By Theresa Fry, Senior Vice President and Manager, IRA’s and Retirement Planning

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The Social Security Administration reports that approximately half of Social Security recipients collect Social Security at the earliest possible age of 62 and almost three-quarters of current beneficiaries are receiving reduced benefits because they filed for Social Security early.  Early beneficiaries are individuals that begin Social Security before their full retirement age or FRA.

If you were born between 1943-1954, your FRA is 66.  If you were born after 1954 but before 1960, your FRA will increase in two month increments for each year after 1954.  For example, if you were born in 1955, your FRA is 66 years and two months.  If you were born in 1960 or later, your FRA is age 67.

Your benefit amount at FRA is known as the primary insurance amount or PIA.  If you begin collecting Social Security at age 62, there is a reduction in benefits of 25% to 30% depending on your full retirement age.  Late filers – individuals who begin Social Security after FRA – receive annual delayed retirement credits of 8% per year until age 70.

By postponing your decision to take Social Security by just one year, you can give yourself an 8% raise.  If your full retirement age is 66 and you postpone claiming until age 70, the amount you receive will be 32% higher.  For example, if your PIA is $1,500 a month at your FRA, your monthly benefit would increase to $1,980 by waiting until age 70.  Instead, if you begin payments at 62, your monthly Social Security payment would be reduced to $1,125.  This reduction is permanent.  Although you will receive cost-of-living adjustments (which may not occur annually), your monthly benefit will not “pop-up” to your PIA when you reach your FRA.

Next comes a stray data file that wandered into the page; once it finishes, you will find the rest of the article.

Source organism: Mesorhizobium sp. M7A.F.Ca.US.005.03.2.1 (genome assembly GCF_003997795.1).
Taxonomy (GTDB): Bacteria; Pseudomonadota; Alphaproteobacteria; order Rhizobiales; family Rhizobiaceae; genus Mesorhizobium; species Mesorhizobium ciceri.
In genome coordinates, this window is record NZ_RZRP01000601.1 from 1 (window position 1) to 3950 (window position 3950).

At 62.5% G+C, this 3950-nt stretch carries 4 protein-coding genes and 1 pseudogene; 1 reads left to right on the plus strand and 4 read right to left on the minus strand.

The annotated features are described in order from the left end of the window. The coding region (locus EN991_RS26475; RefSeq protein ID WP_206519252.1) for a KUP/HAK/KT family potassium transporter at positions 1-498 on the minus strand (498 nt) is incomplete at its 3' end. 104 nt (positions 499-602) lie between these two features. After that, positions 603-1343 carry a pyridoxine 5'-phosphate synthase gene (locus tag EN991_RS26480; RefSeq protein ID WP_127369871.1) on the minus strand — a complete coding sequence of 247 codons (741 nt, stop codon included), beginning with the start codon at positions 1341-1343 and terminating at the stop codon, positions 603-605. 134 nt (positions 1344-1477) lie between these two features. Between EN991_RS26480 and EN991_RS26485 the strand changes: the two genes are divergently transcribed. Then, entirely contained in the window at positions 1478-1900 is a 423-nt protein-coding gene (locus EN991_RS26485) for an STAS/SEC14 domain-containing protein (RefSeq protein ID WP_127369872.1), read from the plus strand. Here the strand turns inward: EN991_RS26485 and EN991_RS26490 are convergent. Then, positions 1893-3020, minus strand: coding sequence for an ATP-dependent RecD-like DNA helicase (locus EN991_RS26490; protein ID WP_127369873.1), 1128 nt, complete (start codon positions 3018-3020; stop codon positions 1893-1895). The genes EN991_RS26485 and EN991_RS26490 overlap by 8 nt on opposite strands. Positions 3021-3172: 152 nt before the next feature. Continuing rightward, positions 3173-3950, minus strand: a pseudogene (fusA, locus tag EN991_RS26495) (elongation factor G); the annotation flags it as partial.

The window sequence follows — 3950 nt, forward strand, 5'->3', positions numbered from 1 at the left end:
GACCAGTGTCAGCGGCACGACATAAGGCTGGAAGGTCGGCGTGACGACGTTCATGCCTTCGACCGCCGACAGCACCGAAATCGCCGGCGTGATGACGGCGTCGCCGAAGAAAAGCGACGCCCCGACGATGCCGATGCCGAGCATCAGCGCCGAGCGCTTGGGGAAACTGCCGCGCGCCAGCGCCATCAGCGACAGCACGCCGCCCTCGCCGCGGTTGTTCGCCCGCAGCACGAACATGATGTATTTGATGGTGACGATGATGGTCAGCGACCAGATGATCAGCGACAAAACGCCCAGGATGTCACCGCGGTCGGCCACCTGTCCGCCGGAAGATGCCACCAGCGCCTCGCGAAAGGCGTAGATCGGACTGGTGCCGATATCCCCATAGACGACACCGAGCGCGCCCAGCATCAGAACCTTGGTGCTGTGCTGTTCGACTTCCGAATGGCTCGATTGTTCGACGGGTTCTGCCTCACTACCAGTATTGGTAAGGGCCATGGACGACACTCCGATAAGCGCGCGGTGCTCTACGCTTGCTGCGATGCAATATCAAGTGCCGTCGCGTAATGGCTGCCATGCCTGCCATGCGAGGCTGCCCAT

To illustrate the impact of the early reduction penalty using the same example as above, if there are annual cost-of-living adjustments of 2% each year and you began receiving Social Security at the earliest possible age of 62, when you reach age 66 the monthly benefit amount would only be $1,217.75 – not the $1,500 you would have otherwise received had you waited until age 66 to collect Social Security.  The reduction for beginning Social Security early will follow the payments you receive for the rest of your life.

If taking Social Security early comes at such a high cost, why do so many people do it?  Some common reasons that I see are:

  • They don’t understand the benefits of waiting.
  • They don’t know how to properly utilize other retirement income options to help them wait until FRA or later to begin Social Security.
  • They start Social Security simply because they stopped working and their paychecks ended.
  • They are concerned about the uncertainty surrounding Social Security’s future and have the mindset of “It’s my money so I better get it while I can”.
  • For some, Social Security is the primary source of retirement income and they need it as soon as possible.
  • For others, there may be health concerns or longevity doesn’t run in their family.

The reality is, most people don’t develop a strategy for collecting Social Security.  With proper planning, many people can retire and rely on other income sources such as a pension or investment income and wait to file for Social Security until FRA or later.

At a minimum, before you make a decision that impacts what could be 20 or more years of retirement income, remember the following:

  1. Don’t claim early if you don’t have to.
  2. Married couples should evaluate the timing of their claiming strategies together.
  3. Register online at ssa.gov for access to statements, online calculators, to verify your earnings history and much more.
  4. Know your numbers – your full retirement age, your income, your expenses and your Social Security benefit amounts (early at age 62, your PIA, and late at age 70).
  5. File for Social Security 3 to 4 months before you want to receive your first payment.

To determine the best approach for you (and your spouse if you are married), ask your Benjamin F. Edwards financial advisor to run illustrations to identify your Social Security claiming alternatives and their impact on your overall retirement income goals.

1 Social Security Administration, www.ssa.gov, Annual Statistical Supplement, 2017